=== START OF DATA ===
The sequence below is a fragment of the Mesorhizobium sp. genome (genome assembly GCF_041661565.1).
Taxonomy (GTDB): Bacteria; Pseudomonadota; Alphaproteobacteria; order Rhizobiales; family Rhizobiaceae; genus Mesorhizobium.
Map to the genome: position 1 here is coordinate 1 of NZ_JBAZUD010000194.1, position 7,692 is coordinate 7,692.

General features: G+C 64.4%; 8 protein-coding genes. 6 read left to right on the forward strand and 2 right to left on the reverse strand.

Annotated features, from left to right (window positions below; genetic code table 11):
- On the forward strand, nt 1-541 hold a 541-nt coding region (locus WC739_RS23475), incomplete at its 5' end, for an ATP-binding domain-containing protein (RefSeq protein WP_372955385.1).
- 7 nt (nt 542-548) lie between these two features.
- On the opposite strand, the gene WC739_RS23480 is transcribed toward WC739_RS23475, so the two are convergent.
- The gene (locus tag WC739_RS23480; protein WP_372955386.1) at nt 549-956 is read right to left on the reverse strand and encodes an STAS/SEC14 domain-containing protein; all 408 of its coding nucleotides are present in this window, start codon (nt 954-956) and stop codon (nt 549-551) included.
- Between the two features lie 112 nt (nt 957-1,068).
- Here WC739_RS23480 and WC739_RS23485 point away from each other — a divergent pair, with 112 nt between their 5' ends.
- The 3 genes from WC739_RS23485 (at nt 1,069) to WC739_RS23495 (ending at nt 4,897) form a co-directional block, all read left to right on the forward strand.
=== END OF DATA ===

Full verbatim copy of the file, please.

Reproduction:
The sequence below is a fragment of the Mesorhizobium sp. genome (genome assembly GCF_041661565.1).
Taxonomy (GTDB): Bacteria; Pseudomonadota; Alphaproteobacteria; order Rhizobiales; family Rhizobiaceae; genus Mesorhizobium.
Map to the genome: position 1 here is coordinate 1 of NZ_JBAZUD010000194.1, position 7,692 is coordinate 7,692.

General features: G+C 64.4%; 8 protein-coding genes. 6 read left to right on the forward strand and 2 right to left on the reverse strand.

Annotated features, from left to right (window positions below; genetic code table 11):
- On the forward strand, nt 1-541 hold a 541-nt coding region (locus WC739_RS23475), incomplete at its 5' end, for an ATP-binding domain-containing protein (RefSeq protein WP_372955385.1).
- 7 nt (nt 542-548) lie between these two features.
- On the opposite strand, the gene WC739_RS23480 is transcribed toward WC739_RS23475, so the two are convergent.
- The gene (locus tag WC739_RS23480; protein WP_372955386.1) at nt 549-956 is read right to left on the reverse strand and encodes an STAS/SEC14 domain-containing protein; all 408 of its coding nucleotides are present in this window, start codon (nt 954-956) and stop codon (nt 549-551) included.
- Between the two features lie 112 nt (nt 957-1,068).
- Here WC739_RS23480 and WC739_RS23485 point away from each other — a divergent pair, with 112 nt between their 5' ends.
- The 3 genes from WC739_RS23485 (at nt 1,069) to WC739_RS23495 (ending at nt 4,897) form a co-directional block, all read left to right on the forward strand.